Volunteers on the A14C2H Summer Community Dig have been unearthing some fascinating and beautiful things that are helping to piece together the past of their area. As the dig enters its final week, we take a look at some of the highlights.

Usually the arrowheads we find in Britain are made of flint, which makes this example – recovered by a volunteer in week 2 – something a little bit special: it appears to be made of shell instead!
A14-COM-DIG-arrowhead(c)Highways England, courtesy of MOLA Headland Infrastructure

Shell only tends to be preserved in specific conditions in the ground (it dissolves in acidic soil), so we are lucky to have this glimpse into the distant prehistoric human activity at the site thanks to its silty clay soil. We think this example is potentially Neolithic, meaning it could be 4500-6000 years old.

Many of the best artefacts have been giving volunteers insight into the residents of the medieval village of Houghton, and the lives they led before they were forced to abandon their homes in the 12th century.

Volunteer Katharine was lucky enough to find two complete pottery vessels lying in-situ, where they had been discarded in a medieval rubbish pit some 800 years before. Archaeologist Beth, who helped Katharine to carefully excavate them, said:

A14-COM-DIG-pottery-vessels (c) Highways England, courtesy of MOLA Headland Infrastructure

“It was lovely to see the whole jug, complete with a lip and handle”.

MOLA Headland metal detectorist Steve has been helping the team to check the soil we excavate to ensure that nothing is missed, like this lovely copper-alloy bow brooch, which would probably have been worn as an everyday accessory by a medieval villager:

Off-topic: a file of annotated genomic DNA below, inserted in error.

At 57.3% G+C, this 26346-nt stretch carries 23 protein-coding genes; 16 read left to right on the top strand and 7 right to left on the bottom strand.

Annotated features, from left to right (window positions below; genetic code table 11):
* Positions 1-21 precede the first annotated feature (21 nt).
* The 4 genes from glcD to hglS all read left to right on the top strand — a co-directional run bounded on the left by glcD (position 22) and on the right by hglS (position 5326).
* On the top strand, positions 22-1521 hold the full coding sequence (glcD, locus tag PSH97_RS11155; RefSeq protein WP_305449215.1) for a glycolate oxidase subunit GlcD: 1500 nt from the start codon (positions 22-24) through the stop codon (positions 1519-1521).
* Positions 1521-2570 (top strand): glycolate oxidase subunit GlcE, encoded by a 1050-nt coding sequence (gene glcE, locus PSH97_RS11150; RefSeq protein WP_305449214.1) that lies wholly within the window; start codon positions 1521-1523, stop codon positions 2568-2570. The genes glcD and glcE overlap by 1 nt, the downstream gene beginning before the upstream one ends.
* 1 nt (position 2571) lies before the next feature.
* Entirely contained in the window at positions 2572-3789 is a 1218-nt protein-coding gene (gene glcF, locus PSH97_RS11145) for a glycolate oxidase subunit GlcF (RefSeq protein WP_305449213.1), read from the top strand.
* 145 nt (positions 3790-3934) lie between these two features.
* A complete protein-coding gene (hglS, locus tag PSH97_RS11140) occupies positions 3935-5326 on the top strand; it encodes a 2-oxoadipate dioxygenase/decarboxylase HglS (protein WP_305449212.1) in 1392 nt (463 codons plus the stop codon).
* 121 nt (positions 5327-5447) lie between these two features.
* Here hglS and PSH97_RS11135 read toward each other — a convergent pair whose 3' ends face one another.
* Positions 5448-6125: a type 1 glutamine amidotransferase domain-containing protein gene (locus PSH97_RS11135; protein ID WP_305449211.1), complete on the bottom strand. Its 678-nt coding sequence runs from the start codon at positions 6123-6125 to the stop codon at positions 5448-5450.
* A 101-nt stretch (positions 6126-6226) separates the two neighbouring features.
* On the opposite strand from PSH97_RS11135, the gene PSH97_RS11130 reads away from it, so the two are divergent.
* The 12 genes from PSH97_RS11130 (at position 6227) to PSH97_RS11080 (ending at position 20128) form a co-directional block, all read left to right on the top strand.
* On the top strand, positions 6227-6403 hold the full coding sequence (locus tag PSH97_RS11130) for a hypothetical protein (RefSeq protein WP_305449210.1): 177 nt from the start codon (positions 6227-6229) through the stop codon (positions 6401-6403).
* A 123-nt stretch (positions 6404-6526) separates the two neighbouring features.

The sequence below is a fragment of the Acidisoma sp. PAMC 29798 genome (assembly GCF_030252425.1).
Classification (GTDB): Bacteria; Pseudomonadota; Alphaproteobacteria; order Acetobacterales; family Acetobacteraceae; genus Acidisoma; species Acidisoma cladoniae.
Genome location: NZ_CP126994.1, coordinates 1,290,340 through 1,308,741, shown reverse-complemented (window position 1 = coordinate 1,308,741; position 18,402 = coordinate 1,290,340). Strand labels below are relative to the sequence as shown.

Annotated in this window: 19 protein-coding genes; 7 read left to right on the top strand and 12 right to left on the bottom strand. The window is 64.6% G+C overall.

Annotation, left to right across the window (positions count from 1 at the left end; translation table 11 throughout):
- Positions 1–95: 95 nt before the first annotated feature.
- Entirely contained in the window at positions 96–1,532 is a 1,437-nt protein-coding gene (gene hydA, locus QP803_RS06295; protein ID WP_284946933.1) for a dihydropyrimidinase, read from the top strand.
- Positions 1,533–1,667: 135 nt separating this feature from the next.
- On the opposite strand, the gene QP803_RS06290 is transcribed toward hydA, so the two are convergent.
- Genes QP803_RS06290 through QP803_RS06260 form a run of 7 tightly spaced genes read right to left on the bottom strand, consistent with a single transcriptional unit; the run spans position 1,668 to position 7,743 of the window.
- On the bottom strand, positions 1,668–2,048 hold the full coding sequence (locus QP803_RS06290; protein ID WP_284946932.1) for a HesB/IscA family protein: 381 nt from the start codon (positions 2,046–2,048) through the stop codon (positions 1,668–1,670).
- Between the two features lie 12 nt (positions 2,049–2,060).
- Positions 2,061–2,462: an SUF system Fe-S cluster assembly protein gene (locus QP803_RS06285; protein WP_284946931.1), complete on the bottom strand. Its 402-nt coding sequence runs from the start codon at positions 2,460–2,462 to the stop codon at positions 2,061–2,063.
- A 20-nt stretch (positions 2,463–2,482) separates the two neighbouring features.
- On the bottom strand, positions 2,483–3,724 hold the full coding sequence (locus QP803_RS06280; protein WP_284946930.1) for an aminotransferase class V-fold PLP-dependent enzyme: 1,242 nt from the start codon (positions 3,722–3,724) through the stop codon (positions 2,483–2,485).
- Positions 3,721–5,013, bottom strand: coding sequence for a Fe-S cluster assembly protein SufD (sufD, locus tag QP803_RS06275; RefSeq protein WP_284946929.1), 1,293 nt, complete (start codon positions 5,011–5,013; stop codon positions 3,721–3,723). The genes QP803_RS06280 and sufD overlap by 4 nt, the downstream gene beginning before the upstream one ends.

A14-COM-DIG-copper-bow-brooch (c) Highways England, courtesy of MOLA Headland InfrastructureAnd this fragment of a beautifully-decorated Anglo-Saxon copper-alloy brooch:

A14-COM-DIG-Anglo-Saxon copper-alloy brooch (c) Highways England, courtesy of MOLA Headland InfrastructureIf you look closely, you will see tiny flecks of gold, which may once have coated the entire surface.

Other finds haven’t been quite so easy to identify. This enigmatic object was found by volunteer Jack – who is studying archaeology at Exeter University – on the medieval trackway which runs through the site. Our experts think it could be a stone pendant, but we cannot be sure. Jack said of his mysterious find:

A14-COM-DIG-stone-with-hole (c) Highways England, courtesy of MOLA Headland Infrastructure

“I particularly like the way the object is so well-made, with the perfect hole in the centre”.

Join us on our journey!

  • @A14C2H #A14Archaeology
  • Facebook.com/A14C2H/ #A14Archaeology
  • Come to one of our community archaeology events
  • Find out more about the A14C2H improvement scheme here

The archaeological programme for the Cambridge to Huntingdon improvement scheme is being carried out by A14 Integrated Delivery Team on behalf of Highways England.